WN: Tom Yoder Neufeld presented this to the Mennonite Central Committee Canada Restorative Justice Network in Winnipeg in 2003. It well deserves a current readership. The second footnote below was a reader compiled by me for MCCC.
I have been asked to reflect on Restorative Justice in relation both to ways the Bible supports, undergirds, and nourishes the roots and practices of Restorative Justice, and also ways in which the Bible might subject what has come to be called Restorative Justice to critique and correction.
Twenty some years ago there was a clear need to lay a foundation, theological and biblical, for the emerging paradigm and practice of Restorative Justice, not least because the case still needed to be made. Now the case has been made. Today VORP is everywhere, mediation services, and prison ministries are flourishing1 [E.g., Network for Conflict Resolution, affiliated with Conrad Grebel University College.]. Today the case is being made in wider society, but from a vantage point of strength, experience, and success. This is to be celebrated. It is a witness to courageous and often self-sacrificial engagement in the messy events of the wider society. It is one of the most exciting stories of mission in the past three decades.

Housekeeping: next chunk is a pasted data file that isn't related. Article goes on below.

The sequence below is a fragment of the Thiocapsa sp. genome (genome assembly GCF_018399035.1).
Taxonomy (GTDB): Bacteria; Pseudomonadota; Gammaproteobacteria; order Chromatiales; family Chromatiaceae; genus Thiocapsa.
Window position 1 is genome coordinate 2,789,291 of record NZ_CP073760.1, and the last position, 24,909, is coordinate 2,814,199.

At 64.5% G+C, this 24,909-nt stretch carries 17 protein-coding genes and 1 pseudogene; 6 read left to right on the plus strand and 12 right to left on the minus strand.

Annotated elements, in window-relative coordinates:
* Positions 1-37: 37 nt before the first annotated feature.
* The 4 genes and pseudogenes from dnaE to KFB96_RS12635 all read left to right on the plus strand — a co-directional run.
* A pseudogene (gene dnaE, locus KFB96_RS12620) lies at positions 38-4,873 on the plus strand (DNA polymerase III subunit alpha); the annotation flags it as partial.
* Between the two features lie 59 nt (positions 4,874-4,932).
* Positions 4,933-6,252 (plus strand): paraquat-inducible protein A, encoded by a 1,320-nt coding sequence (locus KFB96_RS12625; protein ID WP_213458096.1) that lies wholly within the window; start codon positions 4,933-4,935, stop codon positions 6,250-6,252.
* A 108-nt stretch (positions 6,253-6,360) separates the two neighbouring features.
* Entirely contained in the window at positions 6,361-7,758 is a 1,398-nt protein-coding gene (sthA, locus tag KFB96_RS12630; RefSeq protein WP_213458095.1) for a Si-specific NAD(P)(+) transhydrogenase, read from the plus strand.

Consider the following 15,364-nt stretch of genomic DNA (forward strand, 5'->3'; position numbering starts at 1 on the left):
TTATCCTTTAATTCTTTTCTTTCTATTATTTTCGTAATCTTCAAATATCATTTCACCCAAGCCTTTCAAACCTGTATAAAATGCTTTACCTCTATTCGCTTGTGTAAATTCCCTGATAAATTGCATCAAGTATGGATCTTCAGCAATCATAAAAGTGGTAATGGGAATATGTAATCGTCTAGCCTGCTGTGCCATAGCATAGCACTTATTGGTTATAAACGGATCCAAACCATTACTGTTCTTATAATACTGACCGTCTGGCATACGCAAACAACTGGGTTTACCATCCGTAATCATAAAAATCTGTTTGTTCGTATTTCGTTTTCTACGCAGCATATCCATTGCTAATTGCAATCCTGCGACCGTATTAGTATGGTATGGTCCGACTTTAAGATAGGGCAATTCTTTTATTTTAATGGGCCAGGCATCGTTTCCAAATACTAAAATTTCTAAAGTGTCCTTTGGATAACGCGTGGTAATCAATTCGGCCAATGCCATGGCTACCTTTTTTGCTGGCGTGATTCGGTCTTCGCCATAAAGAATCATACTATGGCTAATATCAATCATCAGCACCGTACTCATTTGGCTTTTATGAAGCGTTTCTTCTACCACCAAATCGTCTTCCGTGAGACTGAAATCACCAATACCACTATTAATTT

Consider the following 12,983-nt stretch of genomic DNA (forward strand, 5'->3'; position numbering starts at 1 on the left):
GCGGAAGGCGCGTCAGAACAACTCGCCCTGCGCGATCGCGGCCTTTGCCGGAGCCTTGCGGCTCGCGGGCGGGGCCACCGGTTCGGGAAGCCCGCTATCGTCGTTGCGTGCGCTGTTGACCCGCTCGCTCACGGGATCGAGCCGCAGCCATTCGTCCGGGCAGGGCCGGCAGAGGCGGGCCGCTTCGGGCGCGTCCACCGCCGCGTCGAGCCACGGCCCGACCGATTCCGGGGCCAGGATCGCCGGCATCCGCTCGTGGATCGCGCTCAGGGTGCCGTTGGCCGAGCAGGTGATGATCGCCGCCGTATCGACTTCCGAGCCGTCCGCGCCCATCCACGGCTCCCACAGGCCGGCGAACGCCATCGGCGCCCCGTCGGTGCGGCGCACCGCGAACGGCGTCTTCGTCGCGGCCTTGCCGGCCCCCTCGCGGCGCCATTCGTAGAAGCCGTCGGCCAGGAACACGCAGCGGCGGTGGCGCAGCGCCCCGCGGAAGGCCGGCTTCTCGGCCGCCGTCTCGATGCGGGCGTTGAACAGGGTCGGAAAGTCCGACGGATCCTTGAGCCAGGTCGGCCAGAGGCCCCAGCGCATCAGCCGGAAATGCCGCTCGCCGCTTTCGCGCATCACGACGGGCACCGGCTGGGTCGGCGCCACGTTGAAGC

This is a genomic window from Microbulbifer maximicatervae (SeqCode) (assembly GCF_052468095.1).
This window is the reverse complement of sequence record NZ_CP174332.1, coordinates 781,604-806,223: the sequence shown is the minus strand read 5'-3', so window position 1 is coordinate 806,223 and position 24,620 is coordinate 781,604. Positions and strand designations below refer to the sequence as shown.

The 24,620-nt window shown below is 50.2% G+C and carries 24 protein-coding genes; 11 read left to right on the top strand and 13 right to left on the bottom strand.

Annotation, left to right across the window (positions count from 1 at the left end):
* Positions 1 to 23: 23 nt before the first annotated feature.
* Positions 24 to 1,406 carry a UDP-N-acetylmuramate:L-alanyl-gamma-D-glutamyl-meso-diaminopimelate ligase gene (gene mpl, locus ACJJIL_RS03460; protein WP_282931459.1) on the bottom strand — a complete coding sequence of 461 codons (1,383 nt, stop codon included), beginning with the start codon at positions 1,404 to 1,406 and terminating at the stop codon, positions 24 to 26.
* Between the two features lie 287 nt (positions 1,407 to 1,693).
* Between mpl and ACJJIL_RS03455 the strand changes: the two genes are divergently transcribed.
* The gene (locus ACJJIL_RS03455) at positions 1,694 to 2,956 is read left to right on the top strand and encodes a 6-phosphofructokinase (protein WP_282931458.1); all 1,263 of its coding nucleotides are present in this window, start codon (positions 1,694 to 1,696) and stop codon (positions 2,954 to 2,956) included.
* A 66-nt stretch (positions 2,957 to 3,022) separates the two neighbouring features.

Whereas twenty or even thirty years ago there was a need to find biblical warrant or permission for such engagement2 [‘crime is a peace issue’: Readings on Issues in the Criminal Justice System (compiled and edited by Mennonite Central Committee Canada Information Services, 1980).], it might now be time to reorient ourselves again, to remind ourselves of the biblical taproot of Restorative Justice. After all, Restorative Justice has become a concept, a paradigm, an identifiable set of principles and practices which can be argued for in the public arena, indeed, which have garnered the adherence of a diverse community of practitioners far greater than the early pioneers could have imagined. The experience has, I suspect, sometimes outpaced biblical reflection and testing.
Please click on: ‘In the Middle’